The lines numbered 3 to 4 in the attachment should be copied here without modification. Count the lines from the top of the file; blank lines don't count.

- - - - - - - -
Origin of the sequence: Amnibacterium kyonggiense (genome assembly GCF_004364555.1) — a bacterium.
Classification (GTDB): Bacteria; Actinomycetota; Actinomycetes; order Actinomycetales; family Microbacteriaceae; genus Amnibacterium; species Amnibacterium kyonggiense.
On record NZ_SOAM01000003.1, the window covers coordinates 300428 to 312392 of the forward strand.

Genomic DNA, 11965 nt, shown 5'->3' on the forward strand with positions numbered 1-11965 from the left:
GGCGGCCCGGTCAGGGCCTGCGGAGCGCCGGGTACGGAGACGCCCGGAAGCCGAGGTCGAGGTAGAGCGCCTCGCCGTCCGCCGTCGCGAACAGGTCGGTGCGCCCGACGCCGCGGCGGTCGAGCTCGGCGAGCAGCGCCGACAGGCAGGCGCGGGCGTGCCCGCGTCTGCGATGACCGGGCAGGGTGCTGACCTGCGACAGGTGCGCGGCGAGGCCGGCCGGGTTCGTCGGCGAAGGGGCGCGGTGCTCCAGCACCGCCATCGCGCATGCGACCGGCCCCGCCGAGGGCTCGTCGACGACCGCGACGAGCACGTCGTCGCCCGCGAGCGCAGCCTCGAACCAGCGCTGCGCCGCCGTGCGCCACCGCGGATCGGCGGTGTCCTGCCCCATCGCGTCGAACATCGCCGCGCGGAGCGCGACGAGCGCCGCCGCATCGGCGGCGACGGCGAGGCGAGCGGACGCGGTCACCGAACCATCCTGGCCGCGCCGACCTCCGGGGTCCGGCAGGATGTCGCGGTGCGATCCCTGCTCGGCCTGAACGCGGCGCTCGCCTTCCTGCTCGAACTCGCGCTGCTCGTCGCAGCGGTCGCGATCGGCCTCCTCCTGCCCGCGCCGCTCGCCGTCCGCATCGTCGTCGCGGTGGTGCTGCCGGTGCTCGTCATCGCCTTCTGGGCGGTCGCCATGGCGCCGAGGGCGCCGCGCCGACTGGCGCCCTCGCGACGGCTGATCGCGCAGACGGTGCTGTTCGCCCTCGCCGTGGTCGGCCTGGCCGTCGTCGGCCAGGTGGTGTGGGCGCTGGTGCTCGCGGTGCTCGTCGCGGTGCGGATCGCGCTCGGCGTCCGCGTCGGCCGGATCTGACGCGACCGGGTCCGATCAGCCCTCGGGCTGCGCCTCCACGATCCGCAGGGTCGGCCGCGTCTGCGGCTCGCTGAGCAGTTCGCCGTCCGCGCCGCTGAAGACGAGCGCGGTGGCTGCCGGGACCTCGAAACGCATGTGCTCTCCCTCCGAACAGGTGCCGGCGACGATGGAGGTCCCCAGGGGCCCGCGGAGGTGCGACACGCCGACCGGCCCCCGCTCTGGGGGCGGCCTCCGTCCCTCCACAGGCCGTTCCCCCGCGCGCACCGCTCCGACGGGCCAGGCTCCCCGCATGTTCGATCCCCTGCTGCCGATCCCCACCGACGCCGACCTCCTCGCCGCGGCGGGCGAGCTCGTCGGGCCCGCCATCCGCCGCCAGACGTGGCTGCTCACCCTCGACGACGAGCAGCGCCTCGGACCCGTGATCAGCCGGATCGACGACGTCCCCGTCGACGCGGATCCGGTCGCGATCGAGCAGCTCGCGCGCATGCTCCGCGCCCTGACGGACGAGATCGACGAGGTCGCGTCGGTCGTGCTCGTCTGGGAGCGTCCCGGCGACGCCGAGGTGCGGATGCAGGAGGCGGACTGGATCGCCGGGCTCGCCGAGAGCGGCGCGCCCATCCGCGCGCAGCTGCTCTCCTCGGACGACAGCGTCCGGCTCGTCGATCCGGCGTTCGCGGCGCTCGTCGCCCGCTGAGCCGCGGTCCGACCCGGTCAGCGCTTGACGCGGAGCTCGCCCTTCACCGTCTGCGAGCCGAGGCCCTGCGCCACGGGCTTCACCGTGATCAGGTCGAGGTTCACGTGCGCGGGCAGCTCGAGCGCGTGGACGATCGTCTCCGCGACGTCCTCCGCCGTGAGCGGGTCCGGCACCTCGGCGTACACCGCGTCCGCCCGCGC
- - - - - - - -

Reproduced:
On record NZ_SOAM01000003.1, the window covers coordinates 300428 to 312392 of the forward strand.

Genomic DNA, 11965 nt, shown 5'->3' on the forward strand with positions numbered 1-11965 from the left: